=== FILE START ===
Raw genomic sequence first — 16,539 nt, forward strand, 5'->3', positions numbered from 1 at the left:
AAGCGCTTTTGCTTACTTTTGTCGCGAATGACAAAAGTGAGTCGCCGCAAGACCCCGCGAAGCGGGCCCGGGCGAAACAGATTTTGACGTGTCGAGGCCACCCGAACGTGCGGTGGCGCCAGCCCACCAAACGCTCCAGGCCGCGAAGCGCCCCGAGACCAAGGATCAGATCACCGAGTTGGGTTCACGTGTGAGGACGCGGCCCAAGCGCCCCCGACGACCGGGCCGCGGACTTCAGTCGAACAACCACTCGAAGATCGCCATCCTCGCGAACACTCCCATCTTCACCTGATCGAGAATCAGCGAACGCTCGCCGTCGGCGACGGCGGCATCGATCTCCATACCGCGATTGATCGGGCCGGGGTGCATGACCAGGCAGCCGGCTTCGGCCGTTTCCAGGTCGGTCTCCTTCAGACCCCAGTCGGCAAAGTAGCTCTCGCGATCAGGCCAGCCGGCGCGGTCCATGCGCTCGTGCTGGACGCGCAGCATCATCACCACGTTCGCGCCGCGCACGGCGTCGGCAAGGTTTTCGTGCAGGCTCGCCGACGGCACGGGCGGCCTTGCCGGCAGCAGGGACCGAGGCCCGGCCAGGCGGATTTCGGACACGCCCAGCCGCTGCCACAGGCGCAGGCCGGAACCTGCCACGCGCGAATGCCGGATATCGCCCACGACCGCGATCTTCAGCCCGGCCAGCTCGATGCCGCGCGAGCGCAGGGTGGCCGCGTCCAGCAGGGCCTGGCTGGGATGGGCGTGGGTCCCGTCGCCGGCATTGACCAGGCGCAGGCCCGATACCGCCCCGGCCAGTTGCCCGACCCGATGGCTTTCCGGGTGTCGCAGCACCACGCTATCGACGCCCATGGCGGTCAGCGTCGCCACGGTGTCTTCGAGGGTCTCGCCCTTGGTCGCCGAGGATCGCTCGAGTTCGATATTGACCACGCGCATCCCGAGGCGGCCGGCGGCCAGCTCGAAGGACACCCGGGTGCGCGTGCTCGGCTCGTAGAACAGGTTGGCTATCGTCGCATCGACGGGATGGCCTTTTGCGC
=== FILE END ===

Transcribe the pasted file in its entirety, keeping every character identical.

Raw genomic sequence first — 16,539 nt, forward strand, 5'->3', positions numbered from 1 at the left:
AAGCGCTTTTGCTTACTTTTGTCGCGAATGACAAAAGTGAGTCGCCGCAAGACCCCGCGAAGCGGGCCCGGGCGAAACAGATTTTGACGTGTCGAGGCCACCCGAACGTGCGGTGGCGCCAGCCCACCAAACGCTCCAGGCCGCGAAGCGCCCCGAGACCAAGGATCAGATCACCGAGTTGGGTTCACGTGTGAGGACGCGGCCCAAGCGCCCCCGACGACCGGGCCGCGGACTTCAGTCGAACAACCACTCGAAGATCGCCATCCTCGCGAACACTCCCATCTTCACCTGATCGAGAATCAGCGAACGCTCGCCGTCGGCGACGGCGGCATCGATCTCCATACCGCGATTGATCGGGCCGGGGTGCATGACCAGGCAGCCGGCTTCGGCCGTTTCCAGGTCGGTCTCCTTCAGACCCCAGTCGGCAAAGTAGCTCTCGCGATCAGGCCAGCCGGCGCGGTCCATGCGCTCGTGCTGGACGCGCAGCATCATCACCACGTTCGCGCCGCGCACGGCGTCGGCAAGGTTTTCGTGCAGGCTCGCCGACGGCACGGGCGGCCTTGCCGGCAGCAGGGACCGAGGCCCGGCCAGGCGGATTTCGGACACGCCCAGCCGCTGCCACAGGCGCAGGCCGGAACCTGCCACGCGCGAATGCCGGATATCGCCCACGACCGCGATCTTCAGCCCGGCCAGCTCGATGCCGCGCGAGCGCAGGGTGGCCGCGTCCAGCAGGGCCTGGCTGGGATGGGCGTGGGTCCCGTCGCCGGCATTGACCAGGCGCAGGCCCGATACCGCCCCGGCCAGTTGCCCGACCCGATGGCTTTCCGGGTGTCGCAGCACCACGCTATCGACGCCCATGGCGGTCAGCGTCGCCACGGTGTCTTCGAGGGTCTCGCCCTTGGTCGCCGAGGATCGCTCGAGTTCGATATTGACCACGCGCATCCCGAGGCGGCCGGCGGCCAGCTCGAAGGACACCCGGGTGCGCGTGCTCGGCTCGTAGAACAGGTTGGCTATCGTCGCATCGACGGGATGGCCTTTTGCGC